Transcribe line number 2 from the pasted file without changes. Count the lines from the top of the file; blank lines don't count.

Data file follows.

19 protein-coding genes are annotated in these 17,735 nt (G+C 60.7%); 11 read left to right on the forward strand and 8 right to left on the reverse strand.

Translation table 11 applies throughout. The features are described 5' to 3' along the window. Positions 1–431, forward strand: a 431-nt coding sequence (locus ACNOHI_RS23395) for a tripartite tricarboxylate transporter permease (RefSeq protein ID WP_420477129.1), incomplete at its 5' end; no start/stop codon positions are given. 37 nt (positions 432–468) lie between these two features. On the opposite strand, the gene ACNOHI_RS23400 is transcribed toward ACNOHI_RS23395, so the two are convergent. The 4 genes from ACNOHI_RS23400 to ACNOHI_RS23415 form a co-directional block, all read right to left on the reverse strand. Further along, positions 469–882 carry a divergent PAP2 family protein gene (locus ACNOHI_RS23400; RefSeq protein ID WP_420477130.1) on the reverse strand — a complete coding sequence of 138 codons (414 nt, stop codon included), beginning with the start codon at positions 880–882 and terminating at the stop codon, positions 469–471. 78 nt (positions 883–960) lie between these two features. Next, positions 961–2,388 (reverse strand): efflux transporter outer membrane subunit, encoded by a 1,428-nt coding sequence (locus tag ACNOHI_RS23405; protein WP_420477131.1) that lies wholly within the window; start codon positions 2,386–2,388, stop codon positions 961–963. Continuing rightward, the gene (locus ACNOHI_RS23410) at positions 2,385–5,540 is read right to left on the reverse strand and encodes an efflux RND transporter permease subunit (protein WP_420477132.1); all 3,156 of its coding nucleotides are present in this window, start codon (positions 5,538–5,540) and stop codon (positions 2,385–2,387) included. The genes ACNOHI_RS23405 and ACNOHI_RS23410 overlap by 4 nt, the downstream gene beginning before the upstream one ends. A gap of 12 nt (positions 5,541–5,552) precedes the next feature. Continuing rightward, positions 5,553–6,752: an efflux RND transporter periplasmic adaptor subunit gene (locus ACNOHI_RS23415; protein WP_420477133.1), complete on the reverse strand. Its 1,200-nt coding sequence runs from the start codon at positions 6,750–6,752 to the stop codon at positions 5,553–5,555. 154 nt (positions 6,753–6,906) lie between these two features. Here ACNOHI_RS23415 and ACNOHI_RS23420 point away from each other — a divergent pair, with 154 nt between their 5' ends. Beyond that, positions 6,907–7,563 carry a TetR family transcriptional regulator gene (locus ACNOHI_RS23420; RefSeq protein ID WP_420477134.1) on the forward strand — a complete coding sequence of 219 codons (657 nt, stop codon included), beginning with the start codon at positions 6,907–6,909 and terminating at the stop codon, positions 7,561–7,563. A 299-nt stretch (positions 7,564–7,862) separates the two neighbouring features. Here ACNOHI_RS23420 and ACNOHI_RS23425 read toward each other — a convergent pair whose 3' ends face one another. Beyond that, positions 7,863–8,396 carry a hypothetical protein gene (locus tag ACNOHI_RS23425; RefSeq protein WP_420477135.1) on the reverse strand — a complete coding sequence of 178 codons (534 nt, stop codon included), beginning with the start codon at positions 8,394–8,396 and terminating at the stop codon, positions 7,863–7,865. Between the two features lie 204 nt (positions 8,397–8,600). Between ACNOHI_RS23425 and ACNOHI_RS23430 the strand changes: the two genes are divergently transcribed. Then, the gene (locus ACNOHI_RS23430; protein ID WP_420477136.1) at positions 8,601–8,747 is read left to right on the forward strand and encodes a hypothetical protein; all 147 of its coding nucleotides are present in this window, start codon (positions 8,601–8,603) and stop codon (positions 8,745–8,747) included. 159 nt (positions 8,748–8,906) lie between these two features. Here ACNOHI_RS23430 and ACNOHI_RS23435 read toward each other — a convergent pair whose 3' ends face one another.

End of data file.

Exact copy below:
Translation table 11 applies throughout. The features are described 5' to 3' along the window. Positions 1–431, forward strand: a 431-nt coding sequence (locus ACNOHI_RS23395) for a tripartite tricarboxylate transporter permease (RefSeq protein ID WP_420477129.1), incomplete at its 5' end; no start/stop codon positions are given. 37 nt (positions 432–468) lie between these two features. On the opposite strand, the gene ACNOHI_RS23400 is transcribed toward ACNOHI_RS23395, so the two are convergent. The 4 genes from ACNOHI_RS23400 to ACNOHI_RS23415 form a co-directional block, all read right to left on the reverse strand. Further along, positions 469–882 carry a divergent PAP2 family protein gene (locus ACNOHI_RS23400; RefSeq protein ID WP_420477130.1) on the reverse strand — a complete coding sequence of 138 codons (414 nt, stop codon included), beginning with the start codon at positions 880–882 and terminating at the stop codon, positions 469–471. 78 nt (positions 883–960) lie between these two features. Next, positions 961–2,388 (reverse strand): efflux transporter outer membrane subunit, encoded by a 1,428-nt coding sequence (locus tag ACNOHI_RS23405; protein WP_420477131.1) that lies wholly within the window; start codon positions 2,386–2,388, stop codon positions 961–963. Continuing rightward, the gene (locus ACNOHI_RS23410) at positions 2,385–5,540 is read right to left on the reverse strand and encodes an efflux RND transporter permease subunit (protein WP_420477132.1); all 3,156 of its coding nucleotides are present in this window, start codon (positions 5,538–5,540) and stop codon (positions 2,385–2,387) included. The genes ACNOHI_RS23405 and ACNOHI_RS23410 overlap by 4 nt, the downstream gene beginning before the upstream one ends. A gap of 12 nt (positions 5,541–5,552) precedes the next feature. Continuing rightward, positions 5,553–6,752: an efflux RND transporter periplasmic adaptor subunit gene (locus ACNOHI_RS23415; protein WP_420477133.1), complete on the reverse strand. Its 1,200-nt coding sequence runs from the start codon at positions 6,750–6,752 to the stop codon at positions 5,553–5,555. 154 nt (positions 6,753–6,906) lie between these two features. Here ACNOHI_RS23415 and ACNOHI_RS23420 point away from each other — a divergent pair, with 154 nt between their 5' ends. Beyond that, positions 6,907–7,563 carry a TetR family transcriptional regulator gene (locus ACNOHI_RS23420; RefSeq protein ID WP_420477134.1) on the forward strand — a complete coding sequence of 219 codons (657 nt, stop codon included), beginning with the start codon at positions 6,907–6,909 and terminating at the stop codon, positions 7,561–7,563. A 299-nt stretch (positions 7,564–7,862) separates the two neighbouring features. Here ACNOHI_RS23420 and ACNOHI_RS23425 read toward each other — a convergent pair whose 3' ends face one another. Beyond that, positions 7,863–8,396 carry a hypothetical protein gene (locus tag ACNOHI_RS23425; RefSeq protein WP_420477135.1) on the reverse strand — a complete coding sequence of 178 codons (534 nt, stop codon included), beginning with the start codon at positions 8,394–8,396 and terminating at the stop codon, positions 7,863–7,865. Between the two features lie 204 nt (positions 8,397–8,600). Between ACNOHI_RS23425 and ACNOHI_RS23430 the strand changes: the two genes are divergently transcribed. Then, the gene (locus ACNOHI_RS23430; protein ID WP_420477136.1) at positions 8,601–8,747 is read left to right on the forward strand and encodes a hypothetical protein; all 147 of its coding nucleotides are present in this window, start codon (positions 8,601–8,603) and stop codon (positions 8,745–8,747) included. 159 nt (positions 8,748–8,906) lie between these two features. Here ACNOHI_RS23430 and ACNOHI_RS23435 read toward each other — a convergent pair whose 3' ends face one another.